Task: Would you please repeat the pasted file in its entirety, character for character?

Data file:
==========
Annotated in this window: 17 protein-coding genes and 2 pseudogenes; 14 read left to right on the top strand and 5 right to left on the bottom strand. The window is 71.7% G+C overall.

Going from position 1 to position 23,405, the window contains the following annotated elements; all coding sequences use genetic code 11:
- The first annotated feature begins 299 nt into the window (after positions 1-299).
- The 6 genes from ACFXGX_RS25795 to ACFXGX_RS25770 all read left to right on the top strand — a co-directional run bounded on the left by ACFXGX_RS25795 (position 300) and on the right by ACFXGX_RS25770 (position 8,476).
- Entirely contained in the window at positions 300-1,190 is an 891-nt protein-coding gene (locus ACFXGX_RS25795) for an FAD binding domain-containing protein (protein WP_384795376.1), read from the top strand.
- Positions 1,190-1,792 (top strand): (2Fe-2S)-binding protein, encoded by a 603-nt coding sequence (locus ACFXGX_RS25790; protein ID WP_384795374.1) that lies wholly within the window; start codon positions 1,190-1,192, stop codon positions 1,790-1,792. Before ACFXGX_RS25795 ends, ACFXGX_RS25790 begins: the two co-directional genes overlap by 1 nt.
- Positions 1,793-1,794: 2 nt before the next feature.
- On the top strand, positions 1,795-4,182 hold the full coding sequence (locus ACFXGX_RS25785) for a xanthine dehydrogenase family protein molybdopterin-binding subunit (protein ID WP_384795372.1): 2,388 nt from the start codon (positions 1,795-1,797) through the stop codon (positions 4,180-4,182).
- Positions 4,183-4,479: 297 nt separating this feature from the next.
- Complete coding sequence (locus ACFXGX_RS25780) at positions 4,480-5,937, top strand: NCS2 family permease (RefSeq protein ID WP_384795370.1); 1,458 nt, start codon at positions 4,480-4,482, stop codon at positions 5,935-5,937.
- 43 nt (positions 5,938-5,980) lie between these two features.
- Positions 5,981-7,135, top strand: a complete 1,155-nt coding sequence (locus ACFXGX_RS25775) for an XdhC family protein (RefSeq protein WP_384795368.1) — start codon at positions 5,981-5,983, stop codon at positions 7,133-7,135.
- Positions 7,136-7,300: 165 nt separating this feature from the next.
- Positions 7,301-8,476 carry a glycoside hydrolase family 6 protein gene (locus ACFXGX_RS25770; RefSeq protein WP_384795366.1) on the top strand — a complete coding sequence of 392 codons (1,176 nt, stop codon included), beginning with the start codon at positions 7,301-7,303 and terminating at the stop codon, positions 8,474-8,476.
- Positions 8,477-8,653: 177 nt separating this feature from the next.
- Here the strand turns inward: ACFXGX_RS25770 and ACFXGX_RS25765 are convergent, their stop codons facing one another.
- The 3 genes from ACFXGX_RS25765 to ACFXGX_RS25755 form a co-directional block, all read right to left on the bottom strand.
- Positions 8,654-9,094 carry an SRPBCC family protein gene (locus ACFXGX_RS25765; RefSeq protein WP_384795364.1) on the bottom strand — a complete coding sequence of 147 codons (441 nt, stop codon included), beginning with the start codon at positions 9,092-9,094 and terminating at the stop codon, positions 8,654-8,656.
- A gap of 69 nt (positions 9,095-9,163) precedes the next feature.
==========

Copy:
Annotated in this window: 17 protein-coding genes and 2 pseudogenes; 14 read left to right on the top strand and 5 right to left on the bottom strand. The window is 71.7% G+C overall.

Going from position 1 to position 23,405, the window contains the following annotated elements; all coding sequences use genetic code 11:
- The first annotated feature begins 299 nt into the window (after positions 1-299).
- The 6 genes from ACFXGX_RS25795 to ACFXGX_RS25770 all read left to right on the top strand — a co-directional run bounded on the left by ACFXGX_RS25795 (position 300) and on the right by ACFXGX_RS25770 (position 8,476).
- Entirely contained in the window at positions 300-1,190 is an 891-nt protein-coding gene (locus ACFXGX_RS25795) for an FAD binding domain-containing protein (protein WP_384795376.1), read from the top strand.
- Positions 1,190-1,792 (top strand): (2Fe-2S)-binding protein, encoded by a 603-nt coding sequence (locus ACFXGX_RS25790; protein ID WP_384795374.1) that lies wholly within the window; start codon positions 1,190-1,192, stop codon positions 1,790-1,792. Before ACFXGX_RS25795 ends, ACFXGX_RS25790 begins: the two co-directional genes overlap by 1 nt.
- Positions 1,793-1,794: 2 nt before the next feature.
- On the top strand, positions 1,795-4,182 hold the full coding sequence (locus ACFXGX_RS25785) for a xanthine dehydrogenase family protein molybdopterin-binding subunit (protein ID WP_384795372.1): 2,388 nt from the start codon (positions 1,795-1,797) through the stop codon (positions 4,180-4,182).
- Positions 4,183-4,479: 297 nt separating this feature from the next.
- Complete coding sequence (locus ACFXGX_RS25780) at positions 4,480-5,937, top strand: NCS2 family permease (RefSeq protein ID WP_384795370.1); 1,458 nt, start codon at positions 4,480-4,482, stop codon at positions 5,935-5,937.
- 43 nt (positions 5,938-5,980) lie between these two features.
- Positions 5,981-7,135, top strand: a complete 1,155-nt coding sequence (locus ACFXGX_RS25775) for an XdhC family protein (RefSeq protein WP_384795368.1) — start codon at positions 5,981-5,983, stop codon at positions 7,133-7,135.
- Positions 7,136-7,300: 165 nt separating this feature from the next.
- Positions 7,301-8,476 carry a glycoside hydrolase family 6 protein gene (locus ACFXGX_RS25770; RefSeq protein WP_384795366.1) on the top strand — a complete coding sequence of 392 codons (1,176 nt, stop codon included), beginning with the start codon at positions 7,301-7,303 and terminating at the stop codon, positions 8,474-8,476.
- Positions 8,477-8,653: 177 nt separating this feature from the next.
- Here the strand turns inward: ACFXGX_RS25770 and ACFXGX_RS25765 are convergent, their stop codons facing one another.
- The 3 genes from ACFXGX_RS25765 to ACFXGX_RS25755 form a co-directional block, all read right to left on the bottom strand.
- Positions 8,654-9,094 carry an SRPBCC family protein gene (locus ACFXGX_RS25765; RefSeq protein WP_384795364.1) on the bottom strand — a complete coding sequence of 147 codons (441 nt, stop codon included), beginning with the start codon at positions 9,092-9,094 and terminating at the stop codon, positions 8,654-8,656.
- A gap of 69 nt (positions 9,095-9,163) precedes the next feature.